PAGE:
When we come off too quickly, the nervous system is destabilized and tthat causes the withdrawal, which can happen in windows and waves, windows being periods of feeling good, followed by waves which are periods of withdrawal symptoms.  It is NOT about getting the drug out of your system and then you'll be ok; it is about the drug not being there that causes all the problems!

      Tapering too fast amounts to a cold turkey.  When you taper, if you make bigger cuts than 10%, then at least allow a full month in between to allow for stability to set in.  Usually symptoms will arise about 5 days after a cut, though if the cut is too big you will feel it the next day, and that is a sign that it was too big.  The symptoms will last perhaps a week and then subside, and that is where you need to leave your nervous system alone for a week to 10 days, to settle into the adjustment, before challenging it with the next cut.  NEVER make another cut while you are experiencing symptoms, just because your doctor gave you a schedule to follow!  That would be heaping more instability on top of instability!

      Tapering is an art.  People mess up by pushing more cuts, too big and too fast, such that the nervous system gets overcome and the wheels come off the bus.  Much better to make a few cuts and then hold for a couple of months, let yourself get really stable and then resume.

      I'm telling you all of this from my own experience as well as a wealth of experience from others who have made the mistakes and learned from them on a withdrawal forum.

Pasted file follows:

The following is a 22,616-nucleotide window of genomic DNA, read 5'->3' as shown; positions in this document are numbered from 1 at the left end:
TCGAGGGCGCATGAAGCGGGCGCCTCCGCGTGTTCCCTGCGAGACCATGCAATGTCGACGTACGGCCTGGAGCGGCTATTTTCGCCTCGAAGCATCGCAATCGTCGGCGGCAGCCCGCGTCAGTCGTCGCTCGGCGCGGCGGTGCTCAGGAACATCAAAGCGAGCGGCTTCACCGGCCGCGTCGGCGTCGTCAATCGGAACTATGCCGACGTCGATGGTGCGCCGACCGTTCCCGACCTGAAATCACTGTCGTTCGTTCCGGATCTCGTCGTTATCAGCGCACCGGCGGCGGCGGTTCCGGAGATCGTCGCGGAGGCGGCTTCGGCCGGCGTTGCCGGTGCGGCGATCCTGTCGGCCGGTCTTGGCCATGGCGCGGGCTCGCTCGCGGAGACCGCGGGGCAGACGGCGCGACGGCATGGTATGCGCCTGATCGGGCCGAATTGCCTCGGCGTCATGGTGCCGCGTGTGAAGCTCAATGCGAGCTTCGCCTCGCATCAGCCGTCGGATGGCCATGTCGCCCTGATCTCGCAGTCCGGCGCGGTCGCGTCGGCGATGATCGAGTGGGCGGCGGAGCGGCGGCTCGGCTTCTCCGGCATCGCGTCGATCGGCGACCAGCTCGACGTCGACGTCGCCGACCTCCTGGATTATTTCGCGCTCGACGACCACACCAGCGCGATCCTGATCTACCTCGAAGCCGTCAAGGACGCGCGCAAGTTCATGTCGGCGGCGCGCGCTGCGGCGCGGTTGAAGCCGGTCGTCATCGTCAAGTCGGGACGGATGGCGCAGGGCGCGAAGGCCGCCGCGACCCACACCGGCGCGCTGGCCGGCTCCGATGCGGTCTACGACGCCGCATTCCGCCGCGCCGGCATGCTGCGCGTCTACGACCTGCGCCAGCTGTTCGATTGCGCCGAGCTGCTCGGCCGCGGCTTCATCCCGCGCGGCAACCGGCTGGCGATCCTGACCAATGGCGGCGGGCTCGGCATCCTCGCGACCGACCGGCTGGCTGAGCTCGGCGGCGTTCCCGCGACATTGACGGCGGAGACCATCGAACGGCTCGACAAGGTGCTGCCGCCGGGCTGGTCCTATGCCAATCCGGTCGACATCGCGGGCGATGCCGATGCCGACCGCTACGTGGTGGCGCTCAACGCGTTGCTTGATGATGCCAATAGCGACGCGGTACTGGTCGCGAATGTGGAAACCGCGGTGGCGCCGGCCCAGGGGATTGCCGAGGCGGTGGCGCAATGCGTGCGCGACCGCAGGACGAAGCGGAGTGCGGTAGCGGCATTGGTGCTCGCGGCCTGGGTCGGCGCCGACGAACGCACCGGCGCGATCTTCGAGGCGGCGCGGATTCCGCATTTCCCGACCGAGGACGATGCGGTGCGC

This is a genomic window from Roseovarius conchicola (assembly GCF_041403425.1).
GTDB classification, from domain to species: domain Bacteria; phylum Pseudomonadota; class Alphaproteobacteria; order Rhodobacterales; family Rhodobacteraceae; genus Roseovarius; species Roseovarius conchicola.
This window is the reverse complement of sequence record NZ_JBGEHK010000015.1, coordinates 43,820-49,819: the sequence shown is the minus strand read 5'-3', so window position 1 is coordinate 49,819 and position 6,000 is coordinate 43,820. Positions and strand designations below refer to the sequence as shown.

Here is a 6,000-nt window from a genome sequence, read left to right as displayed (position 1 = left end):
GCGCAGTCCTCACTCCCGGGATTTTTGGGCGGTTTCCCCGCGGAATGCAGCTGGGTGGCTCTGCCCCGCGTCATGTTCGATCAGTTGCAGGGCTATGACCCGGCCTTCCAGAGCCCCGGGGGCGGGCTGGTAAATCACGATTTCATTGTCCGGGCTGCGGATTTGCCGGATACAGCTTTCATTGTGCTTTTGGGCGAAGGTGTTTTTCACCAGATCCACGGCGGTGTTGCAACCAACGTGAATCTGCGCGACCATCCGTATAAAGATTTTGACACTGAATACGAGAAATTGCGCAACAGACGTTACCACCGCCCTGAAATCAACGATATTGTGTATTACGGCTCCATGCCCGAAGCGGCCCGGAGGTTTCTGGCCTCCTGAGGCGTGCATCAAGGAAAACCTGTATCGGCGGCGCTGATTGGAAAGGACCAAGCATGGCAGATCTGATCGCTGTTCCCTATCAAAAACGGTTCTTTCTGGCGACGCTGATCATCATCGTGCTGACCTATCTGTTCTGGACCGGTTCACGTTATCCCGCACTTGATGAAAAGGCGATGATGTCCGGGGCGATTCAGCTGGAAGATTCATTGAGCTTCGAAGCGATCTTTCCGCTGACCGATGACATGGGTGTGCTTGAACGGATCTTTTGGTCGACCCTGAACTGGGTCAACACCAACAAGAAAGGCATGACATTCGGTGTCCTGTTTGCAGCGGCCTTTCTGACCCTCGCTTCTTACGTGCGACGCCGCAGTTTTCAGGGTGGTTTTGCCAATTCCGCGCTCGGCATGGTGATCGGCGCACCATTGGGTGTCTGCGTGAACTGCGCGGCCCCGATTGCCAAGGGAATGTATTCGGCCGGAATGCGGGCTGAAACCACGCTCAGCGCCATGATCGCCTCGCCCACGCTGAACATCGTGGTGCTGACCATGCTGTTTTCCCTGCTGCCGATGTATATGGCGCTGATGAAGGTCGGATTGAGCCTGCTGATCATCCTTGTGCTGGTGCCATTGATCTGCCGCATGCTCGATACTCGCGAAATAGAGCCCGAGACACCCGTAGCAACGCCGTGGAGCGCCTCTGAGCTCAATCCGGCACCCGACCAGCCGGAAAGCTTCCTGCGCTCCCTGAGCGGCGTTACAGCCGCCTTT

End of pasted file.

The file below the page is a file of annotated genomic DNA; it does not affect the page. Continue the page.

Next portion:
Also know that depression/anxiety/panic/insomnia are all withdrawal symptoms that can well up later in recovery, sometimes months later, but doctors will deem you relapsed and insist you go back on meds.  A tiny reinstatement may indeed help, but not because you relapsed and "need" to be on meds, but because you are in withdrawal and came off too fast.  There is a difference.

      Good luck coming off Ven!


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  • Posted

    Thinking of the side effects of venlafaxine as well as withdrawal, has anyone else had quite nasty tinnitus whilst taking it.

    Also did people hear voices? And if you did/do, did the voices fade away to one's own thinking voice as one came off the stuff?

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    • Posted

      Hi Eigelssveigeson,

      I noticed that I had tinnitus about 6 years ago when I was taking Celexa and going through an extremely stressful time. Over the years I've become "friends" with it. 

      I started a two month taper with Effexor (I wish I would have taken two years to mirco taper and avoided this hellish withdrawal) and after a week or so the volume and dramatic tonal changes of my tinnitus greatly increases.  Crazy making stuff!!!!!

      Four months later my tinnitus is almost back to normal and once after a meditation it was totally gone for about 3 seconds. Cool, eh?

      I didn't hear voices but I did hear mechanical clunking sounds in my head whenever I moved it. Thanksfully that cleared up after a few weeks. 

      Best of Luck,